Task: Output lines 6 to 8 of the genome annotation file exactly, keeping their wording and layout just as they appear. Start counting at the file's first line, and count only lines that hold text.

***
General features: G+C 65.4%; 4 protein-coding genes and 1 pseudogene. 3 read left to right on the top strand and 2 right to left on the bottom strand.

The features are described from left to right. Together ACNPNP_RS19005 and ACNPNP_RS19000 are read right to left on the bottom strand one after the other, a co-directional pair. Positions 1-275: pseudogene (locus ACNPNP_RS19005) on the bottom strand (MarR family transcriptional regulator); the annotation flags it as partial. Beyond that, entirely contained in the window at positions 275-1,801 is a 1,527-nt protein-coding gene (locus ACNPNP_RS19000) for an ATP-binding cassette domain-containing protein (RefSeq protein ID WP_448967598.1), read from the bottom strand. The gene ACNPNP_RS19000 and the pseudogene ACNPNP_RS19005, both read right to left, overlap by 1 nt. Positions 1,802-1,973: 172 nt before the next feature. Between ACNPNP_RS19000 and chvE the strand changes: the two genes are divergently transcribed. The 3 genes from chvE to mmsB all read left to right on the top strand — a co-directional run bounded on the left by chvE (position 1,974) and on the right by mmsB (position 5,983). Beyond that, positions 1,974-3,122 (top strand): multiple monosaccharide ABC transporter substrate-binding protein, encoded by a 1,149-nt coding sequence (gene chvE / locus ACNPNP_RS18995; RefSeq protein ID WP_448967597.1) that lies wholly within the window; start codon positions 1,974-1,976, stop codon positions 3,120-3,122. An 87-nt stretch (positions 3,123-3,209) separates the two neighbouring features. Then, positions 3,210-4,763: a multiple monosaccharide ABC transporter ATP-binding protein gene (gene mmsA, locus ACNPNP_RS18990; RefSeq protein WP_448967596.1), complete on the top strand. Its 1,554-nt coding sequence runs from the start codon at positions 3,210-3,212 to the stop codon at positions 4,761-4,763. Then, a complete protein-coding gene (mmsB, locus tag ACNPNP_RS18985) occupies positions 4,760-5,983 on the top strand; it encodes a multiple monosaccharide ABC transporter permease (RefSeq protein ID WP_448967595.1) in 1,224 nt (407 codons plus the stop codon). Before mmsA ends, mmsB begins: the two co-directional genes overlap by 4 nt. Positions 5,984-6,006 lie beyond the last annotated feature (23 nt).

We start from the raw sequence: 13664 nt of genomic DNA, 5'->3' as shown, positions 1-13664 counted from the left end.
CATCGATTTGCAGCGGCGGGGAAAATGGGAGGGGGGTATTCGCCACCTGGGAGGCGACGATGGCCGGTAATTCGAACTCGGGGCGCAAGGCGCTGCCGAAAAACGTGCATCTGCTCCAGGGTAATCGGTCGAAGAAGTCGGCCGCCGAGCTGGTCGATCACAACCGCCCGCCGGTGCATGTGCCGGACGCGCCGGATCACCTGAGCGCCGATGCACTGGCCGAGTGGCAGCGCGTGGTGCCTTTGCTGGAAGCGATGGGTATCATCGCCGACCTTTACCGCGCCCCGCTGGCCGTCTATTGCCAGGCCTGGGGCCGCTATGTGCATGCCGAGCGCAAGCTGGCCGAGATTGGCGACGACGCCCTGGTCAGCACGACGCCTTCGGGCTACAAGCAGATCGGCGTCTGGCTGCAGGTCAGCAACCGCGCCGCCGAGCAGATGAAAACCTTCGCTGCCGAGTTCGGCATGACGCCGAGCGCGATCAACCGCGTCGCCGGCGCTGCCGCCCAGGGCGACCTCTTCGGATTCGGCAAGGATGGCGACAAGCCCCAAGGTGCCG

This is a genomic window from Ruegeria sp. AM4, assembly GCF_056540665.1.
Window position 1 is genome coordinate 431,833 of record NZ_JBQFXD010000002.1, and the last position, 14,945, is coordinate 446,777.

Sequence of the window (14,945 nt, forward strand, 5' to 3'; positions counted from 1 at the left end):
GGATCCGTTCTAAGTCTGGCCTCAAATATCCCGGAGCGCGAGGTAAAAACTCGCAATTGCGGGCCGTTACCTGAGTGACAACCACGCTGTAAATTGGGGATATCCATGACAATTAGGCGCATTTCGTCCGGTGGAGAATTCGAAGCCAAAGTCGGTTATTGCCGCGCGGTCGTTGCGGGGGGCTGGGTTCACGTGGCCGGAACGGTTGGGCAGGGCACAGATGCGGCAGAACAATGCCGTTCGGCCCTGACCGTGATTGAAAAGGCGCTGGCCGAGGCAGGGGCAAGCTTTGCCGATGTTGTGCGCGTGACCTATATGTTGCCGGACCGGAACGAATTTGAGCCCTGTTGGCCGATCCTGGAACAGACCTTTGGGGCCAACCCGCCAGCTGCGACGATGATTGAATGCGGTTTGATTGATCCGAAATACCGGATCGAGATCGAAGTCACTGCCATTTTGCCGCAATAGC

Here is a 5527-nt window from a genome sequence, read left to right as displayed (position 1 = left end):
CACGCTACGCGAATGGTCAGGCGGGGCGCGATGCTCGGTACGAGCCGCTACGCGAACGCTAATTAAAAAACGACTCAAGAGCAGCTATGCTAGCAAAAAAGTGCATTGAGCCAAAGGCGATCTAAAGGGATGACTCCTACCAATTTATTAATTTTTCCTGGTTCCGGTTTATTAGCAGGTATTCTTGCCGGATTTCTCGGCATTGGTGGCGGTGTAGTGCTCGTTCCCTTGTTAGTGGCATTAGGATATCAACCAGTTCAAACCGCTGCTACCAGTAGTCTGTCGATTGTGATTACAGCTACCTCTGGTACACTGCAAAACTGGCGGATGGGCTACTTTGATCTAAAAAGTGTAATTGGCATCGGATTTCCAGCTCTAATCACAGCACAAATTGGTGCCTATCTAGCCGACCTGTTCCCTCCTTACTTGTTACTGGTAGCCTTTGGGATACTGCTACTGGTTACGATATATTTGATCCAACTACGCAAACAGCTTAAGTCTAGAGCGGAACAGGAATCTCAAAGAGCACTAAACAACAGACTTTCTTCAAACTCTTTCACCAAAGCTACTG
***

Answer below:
Window position 1 is genome coordinate 431,833 of record NZ_JBQFXD010000002.1, and the last position, 14,945, is coordinate 446,777.

Sequence of the window (14,945 nt, forward strand, 5' to 3'; positions counted from 1 at the left end):
GGATCCGTTCTAAGTCTGGCCTCAAATATCCCGGAGCGCGAGGTAAAAACTCGCAATTGCGGGCCGTTACCTGAGTGACAACCACGCTGTAAATTGGGGATATCCATGACAATTAGGCGCATTTCGTCCGGTGGAGAATTCGAAGCCAAAGTCGGTTATTGCCGCGCGGTCGTTGCGGGGGGCTGGGTTCACGTGGCCGGAACGGTTGGGCAGGGCACAGATGCGGCAGAACAATGCCGTTCGGCCCTGACCGTGATTGAAAAGGCGCTGGCCGAGGCAGGGGCAAGCTTTGCCGATGTTGTGCGCGTGACCTATATGTTGCCGGACCGGAACGAATTTGAGCCCTGTTGGCCGATCCTGGAACAGACCTTTGGGGCCAACCCGCCAGCTGCGACGATGATTGAATGCGGTTTGATTGATCCGAAATACCGGATCGAGATCGAAGTCACTGCCATTTTGCCGCAATAGC